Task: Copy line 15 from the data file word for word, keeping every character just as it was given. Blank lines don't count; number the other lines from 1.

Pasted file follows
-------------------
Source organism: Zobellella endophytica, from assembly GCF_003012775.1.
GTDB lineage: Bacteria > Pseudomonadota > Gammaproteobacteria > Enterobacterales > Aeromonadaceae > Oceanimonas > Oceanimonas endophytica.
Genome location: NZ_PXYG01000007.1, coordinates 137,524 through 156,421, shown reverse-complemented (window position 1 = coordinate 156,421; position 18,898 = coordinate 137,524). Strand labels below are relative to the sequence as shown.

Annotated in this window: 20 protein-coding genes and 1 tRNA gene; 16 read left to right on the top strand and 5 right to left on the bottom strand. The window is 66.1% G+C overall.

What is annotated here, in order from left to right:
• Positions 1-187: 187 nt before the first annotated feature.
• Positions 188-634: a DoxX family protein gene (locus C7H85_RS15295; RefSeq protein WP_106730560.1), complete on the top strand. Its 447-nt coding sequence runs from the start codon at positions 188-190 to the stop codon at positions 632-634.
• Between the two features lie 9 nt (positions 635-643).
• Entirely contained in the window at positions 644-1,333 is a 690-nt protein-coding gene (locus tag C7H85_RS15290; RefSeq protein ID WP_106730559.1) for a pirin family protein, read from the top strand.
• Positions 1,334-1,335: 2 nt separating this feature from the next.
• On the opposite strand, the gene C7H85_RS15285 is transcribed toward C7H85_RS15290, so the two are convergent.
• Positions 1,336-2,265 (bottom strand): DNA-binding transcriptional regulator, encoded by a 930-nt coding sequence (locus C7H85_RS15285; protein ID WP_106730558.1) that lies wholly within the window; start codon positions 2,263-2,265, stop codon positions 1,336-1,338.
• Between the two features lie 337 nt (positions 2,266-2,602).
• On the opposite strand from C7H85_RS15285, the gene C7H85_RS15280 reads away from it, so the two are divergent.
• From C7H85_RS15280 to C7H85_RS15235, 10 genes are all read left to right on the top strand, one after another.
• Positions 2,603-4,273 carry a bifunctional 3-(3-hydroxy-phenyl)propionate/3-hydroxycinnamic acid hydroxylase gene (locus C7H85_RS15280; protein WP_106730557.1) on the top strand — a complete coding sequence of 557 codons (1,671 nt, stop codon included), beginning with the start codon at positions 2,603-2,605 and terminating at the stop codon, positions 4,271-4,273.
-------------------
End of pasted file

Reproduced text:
• From C7H85_RS15280 to C7H85_RS15235, 10 genes are all read left to right on the top strand, one after another.